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When raising boys, we often annihilate the kindness in them through gender stereotyping. Some tips about parenting to bring up considerate boys.
By Arundhati Venkatesh
I realized early that I had a sensitive, thoughtful and caring child. The said child is a boy. When he was under two, he would show concern for others; his eyes would well up if he sensed someone was upset.
The soft-spoken child gradually hardened. He learnt quickly that the world does not expect or accept these qualities in a boy. As he grew older, there was more exposure with more time spent outside home. When he was four, there were days I could hardly recognize my boy. By the time he was five, most days were like that.
I haven’t given up. Beneath the tough exterior, I still see flashes of my considerate child. He is still a loving boy; we just need to work at it.
As women, we hate it when our men talk to us in monosyllables. We detest it when they grunt in response to our questions. We wish they would be more verbal, more forthcoming, more affectionate and more demonstrative. These men did not become this way overnight. They were boys too.
As parents, what can we do to keep the kindness alive in boys?
We insist on our kids sharing their toys and possessions but what about thoughts, ideas and feelings? Have conversations. Be around, listen. Tell the child about your day, and how you’re feeling.
If you have no clue what happens at school or why your child does what he does, it’s not because “boys don’t talk”. A question like “How was your day?” will invariably get the response “Fine”. It is when I have done something fun with the child for a while, that I am rewarded with information, released carefully, one little bit at a time.
Over time, the child has learnt that I am not going to judge or lecture, and definitely not going to punish him on the basis of what he tells me. All we are going to do is discuss, reflect, plan a course of action, and role-play it. He has figured it is for his good. I have had to work hard and make several promises not to “scold” him, and tell him that there are no secrets between parent and child, before I could win his trust. Whether it is school bus wars or play date politics, I know it will come to me sooner or later, provided I am there and listening.
Encourage little ones to talk about how they are feeling. If they are too young to express it themselves, help them identify it by saying, ”Looks like you are upset. What happened?” or “You seem angry, do you know why?”
Get kids to make cards or gifts for teachers, friends and family. Help them verbalize and express love. Make it a habit to appreciate a tasty meal and thank whoever contributed towards making it. A child as young as two can demonstrate thoughtfulness by asking if others have eaten – if mum and dad can model this behaviour, nothing like it.
Children can learn respect – by being nice to the domestic help, not plucking flowers or tearing up leaves, not harming bugs. Even a three-year old can tend to plants. In a Montessori environment or in the school bus, kids can look after younger classmates. At home, children can take younger siblings or friends under their wing.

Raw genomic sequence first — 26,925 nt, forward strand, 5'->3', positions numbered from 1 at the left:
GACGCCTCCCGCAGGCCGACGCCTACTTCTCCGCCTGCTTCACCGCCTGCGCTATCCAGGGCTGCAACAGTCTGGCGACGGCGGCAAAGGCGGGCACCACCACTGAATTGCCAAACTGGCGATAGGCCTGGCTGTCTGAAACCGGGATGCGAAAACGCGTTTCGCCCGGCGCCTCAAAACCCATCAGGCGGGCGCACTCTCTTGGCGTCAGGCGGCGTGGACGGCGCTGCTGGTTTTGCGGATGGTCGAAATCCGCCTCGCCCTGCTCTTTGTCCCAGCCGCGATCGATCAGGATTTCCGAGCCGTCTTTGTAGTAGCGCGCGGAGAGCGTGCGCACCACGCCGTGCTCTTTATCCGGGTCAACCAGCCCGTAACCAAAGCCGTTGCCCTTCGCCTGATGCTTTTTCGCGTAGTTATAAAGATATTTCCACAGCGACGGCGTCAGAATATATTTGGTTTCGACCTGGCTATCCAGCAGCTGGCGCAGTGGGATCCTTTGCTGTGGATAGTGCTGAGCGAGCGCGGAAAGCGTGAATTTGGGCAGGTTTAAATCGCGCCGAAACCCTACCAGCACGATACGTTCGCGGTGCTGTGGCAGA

Involve children in chores (girls *and* boys). Make sure boys learn the ropes around the house, and girls outside, and vice versa.
Encourage constructive activity and creative pursuits; defeating demons, mock punching and all kinds of destruction – real and imagined – will die a natural death. Craft, drawing, painting, play-dough, rangolis, puzzles and Lego are activities that will help your child calm down and focus, in addition to improving fine motor coordination. If the child has run out of ideas and keeps coming up with Ben10 or Spiderman creations, help him out with topics or ideas. ‘A bat’s view’ and ‘A windy day’ managed to get my five year-old interested.
Stay away from T.V. with its violence and stereotypes. Even advertisements can be culprits.
Go for live performances be it theatre, dance, music or sports. When the kiddo comes complaining that his friend watches cartoons while he doesn’t get to, I remind him that we enjoyed a puppet show or a children’s play. Recently, I heard a conversation between them – the friend was talking about 3-D animation. The resident five year-old, not to be left behind, described his flight simulator experience at the aerospace museum!
I’ve lost count of the number of times I’ve had to say that punching, slapping and swearing are not acceptable. Others might do it, but we don’t in our family. We talk about how it feels when there is a fight. Whether he is involved or a bystander, at the receiving end or the one initiating the meanness – it always leaves him upset and he knows it. “Defeating demons” is an activity that many boys indulge in. I keep repeating that fear is the demon to be defeated; true strength is the ability to control negative feelings and do the right thing; that inner strength, determination and persistent hard work are indicators of power.
When it comes to friends versus parents, books clinch the argument. Kids have tremendous faith in the written word. This quote by Henri Matisse that we read in a children’s book created an impact. He said, “I am strong because I do what is in my mind”.
Those were my views about parenting boys. What are yours?
Let’s fill the world with kindness, one child at a time. Have fun raising your boys!
*Photo credit: Thomas Hawk (Used under the Creative Commons Attribution License.)
Arundhati Venkatesh is a children's writer. Her books have won several awards, including the
Are Gender Stereotypes Hurting Your Child?
How To Teach Children About Friendship Across Gender Lines
Sex Education For Children: How To Explain Alternate Sexuality
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